Originally Posted by nvidia2008
It doth seed fury in me at times... But I don't want to hate just for hatin's sake.
She isn't just the Queen of the UK, she's also in charge of Australia. In Australia, Prime Minister < Governor General < Queen. Mostly symbolic nowadays. But there you go, if you've ever wondered why Australia is formally called "The Commonwealth of Australia" not "Republic of Australia".
She's also the Queen of New Zealand, and the Queen of Canada.
To all the US readers who are a little confused, the Queen is not analogous to your President - she has no political power at all - except one. She can force a new election, but this has never been done in the UK (England and Wales, Scotland, Northern Ireland) AFAIK, but it did happen a few years back in Australia.
All power is vested in the Prime Minister (Margaret Thatcher, Tony Blair etc) who is elected. In the UK political power rests with the Lower House known as the House of Commons (your House of Representatives) and the Prime Minister is the leader of the Party with the largest number of seats - he's not elected by the people to be Prime Minister, but by members of his own political party.
The Upper House aka the House of Lords (like your Senate) contains all the Hereditary Lords, and those appointed to the House for services to that or this industry (but mostly because they have donated I expect to one or other political party, or given them publicity support. The House of Lords has very limited powers. It can amend legislation by adding a paragraph here or there, but if they do the House of Commons can still reject it.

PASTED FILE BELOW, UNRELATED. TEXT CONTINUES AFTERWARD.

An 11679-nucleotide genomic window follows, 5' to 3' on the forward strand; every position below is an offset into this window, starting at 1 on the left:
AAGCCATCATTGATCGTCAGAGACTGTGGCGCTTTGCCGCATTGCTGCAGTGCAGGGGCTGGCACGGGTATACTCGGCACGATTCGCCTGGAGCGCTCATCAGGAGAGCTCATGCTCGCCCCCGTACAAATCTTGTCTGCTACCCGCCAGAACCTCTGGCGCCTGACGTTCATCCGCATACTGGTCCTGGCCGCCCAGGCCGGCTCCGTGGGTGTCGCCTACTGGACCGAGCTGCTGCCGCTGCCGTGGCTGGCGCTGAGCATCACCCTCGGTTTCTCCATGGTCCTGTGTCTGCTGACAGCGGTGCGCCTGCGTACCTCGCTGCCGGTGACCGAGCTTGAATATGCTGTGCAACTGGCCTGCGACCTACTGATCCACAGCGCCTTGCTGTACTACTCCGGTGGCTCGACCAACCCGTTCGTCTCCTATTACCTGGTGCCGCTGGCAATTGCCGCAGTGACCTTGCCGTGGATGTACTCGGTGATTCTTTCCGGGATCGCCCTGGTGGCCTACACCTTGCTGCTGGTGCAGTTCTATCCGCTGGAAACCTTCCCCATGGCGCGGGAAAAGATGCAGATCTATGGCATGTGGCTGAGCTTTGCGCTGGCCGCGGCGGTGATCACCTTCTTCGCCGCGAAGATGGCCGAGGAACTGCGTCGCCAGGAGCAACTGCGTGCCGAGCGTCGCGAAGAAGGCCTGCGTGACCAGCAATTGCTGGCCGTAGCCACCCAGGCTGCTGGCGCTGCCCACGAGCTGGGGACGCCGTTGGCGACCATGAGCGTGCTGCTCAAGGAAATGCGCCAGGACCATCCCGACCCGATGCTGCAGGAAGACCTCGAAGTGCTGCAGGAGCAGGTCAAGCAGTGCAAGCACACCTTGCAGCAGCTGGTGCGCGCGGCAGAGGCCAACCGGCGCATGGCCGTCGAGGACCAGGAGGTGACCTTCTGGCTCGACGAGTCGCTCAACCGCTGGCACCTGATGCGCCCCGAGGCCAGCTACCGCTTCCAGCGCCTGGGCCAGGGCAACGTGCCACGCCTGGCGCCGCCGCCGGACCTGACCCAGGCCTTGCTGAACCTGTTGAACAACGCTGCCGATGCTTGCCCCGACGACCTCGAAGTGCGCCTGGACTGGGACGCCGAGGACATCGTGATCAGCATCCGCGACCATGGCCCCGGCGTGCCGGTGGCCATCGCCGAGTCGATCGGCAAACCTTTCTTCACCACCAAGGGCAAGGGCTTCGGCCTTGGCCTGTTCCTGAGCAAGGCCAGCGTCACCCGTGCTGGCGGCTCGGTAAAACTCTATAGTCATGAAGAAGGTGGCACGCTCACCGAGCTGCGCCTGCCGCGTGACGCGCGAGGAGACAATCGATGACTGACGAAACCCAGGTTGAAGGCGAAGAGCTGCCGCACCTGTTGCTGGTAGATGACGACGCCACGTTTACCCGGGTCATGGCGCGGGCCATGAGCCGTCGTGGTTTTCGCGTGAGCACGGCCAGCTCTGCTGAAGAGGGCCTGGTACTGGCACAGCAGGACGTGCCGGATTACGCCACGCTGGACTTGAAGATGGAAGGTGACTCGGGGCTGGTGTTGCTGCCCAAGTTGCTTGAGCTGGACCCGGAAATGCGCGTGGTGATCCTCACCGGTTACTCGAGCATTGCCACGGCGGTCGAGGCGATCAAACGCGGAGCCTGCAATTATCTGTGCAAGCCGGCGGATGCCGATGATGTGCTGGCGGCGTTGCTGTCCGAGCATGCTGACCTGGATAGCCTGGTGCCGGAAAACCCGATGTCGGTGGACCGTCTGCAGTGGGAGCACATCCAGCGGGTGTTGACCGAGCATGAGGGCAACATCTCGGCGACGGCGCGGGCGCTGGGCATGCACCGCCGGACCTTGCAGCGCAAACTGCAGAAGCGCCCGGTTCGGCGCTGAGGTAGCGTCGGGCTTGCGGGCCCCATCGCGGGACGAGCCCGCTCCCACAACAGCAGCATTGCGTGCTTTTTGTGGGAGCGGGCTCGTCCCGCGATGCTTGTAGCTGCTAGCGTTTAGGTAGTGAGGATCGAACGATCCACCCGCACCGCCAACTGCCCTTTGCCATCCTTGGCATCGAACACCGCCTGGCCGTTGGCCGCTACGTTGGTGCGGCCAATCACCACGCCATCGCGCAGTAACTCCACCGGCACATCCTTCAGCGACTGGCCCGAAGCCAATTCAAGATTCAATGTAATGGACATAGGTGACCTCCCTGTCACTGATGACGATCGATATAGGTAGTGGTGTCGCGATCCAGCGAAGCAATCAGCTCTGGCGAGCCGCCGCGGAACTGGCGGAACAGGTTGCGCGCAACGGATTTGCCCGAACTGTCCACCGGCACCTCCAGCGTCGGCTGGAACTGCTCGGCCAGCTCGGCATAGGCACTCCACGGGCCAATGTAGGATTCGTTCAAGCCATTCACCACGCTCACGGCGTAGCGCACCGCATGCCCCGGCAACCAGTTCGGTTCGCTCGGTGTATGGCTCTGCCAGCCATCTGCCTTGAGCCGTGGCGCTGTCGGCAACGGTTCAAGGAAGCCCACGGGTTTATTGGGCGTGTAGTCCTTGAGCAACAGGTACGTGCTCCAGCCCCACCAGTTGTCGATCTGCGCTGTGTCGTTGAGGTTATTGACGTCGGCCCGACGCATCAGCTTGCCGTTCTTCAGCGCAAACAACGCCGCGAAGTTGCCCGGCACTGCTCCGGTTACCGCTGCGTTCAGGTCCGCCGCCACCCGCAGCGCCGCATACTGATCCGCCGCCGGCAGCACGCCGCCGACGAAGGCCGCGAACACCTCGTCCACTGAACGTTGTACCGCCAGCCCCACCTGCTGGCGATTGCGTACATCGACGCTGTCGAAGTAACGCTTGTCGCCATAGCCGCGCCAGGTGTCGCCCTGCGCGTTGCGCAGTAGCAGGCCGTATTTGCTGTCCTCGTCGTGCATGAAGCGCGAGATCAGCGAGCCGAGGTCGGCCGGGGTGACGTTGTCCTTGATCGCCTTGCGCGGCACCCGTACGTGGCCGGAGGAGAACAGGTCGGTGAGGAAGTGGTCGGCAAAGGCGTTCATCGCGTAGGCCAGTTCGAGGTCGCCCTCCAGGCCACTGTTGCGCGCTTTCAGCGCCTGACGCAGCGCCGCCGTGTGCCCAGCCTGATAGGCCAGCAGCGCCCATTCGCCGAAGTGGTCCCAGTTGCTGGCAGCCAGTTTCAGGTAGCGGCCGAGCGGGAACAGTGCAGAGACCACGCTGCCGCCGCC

Members of the House of Lords include Professors, Bishops, Dukes, and ex-Politicians, Judges and figures from industry. Many of them are very knowledgable about the subjects new laws are supposed to cover, and frequently help make the laws better because of their mostly non-political expertise and knowledge. Just yesterday there was a discussion about whether Government money should continue to support a charity involved in IVF work and research, and one of the speakers was a Professor who is a practicing Dr in the field itself (but not part of the Charity).
So, the Queen has to sign every law that is passed, but cannot create or abolish laws herself. She is loved because she is benign politically, and talks to all the people without any political aims in mind.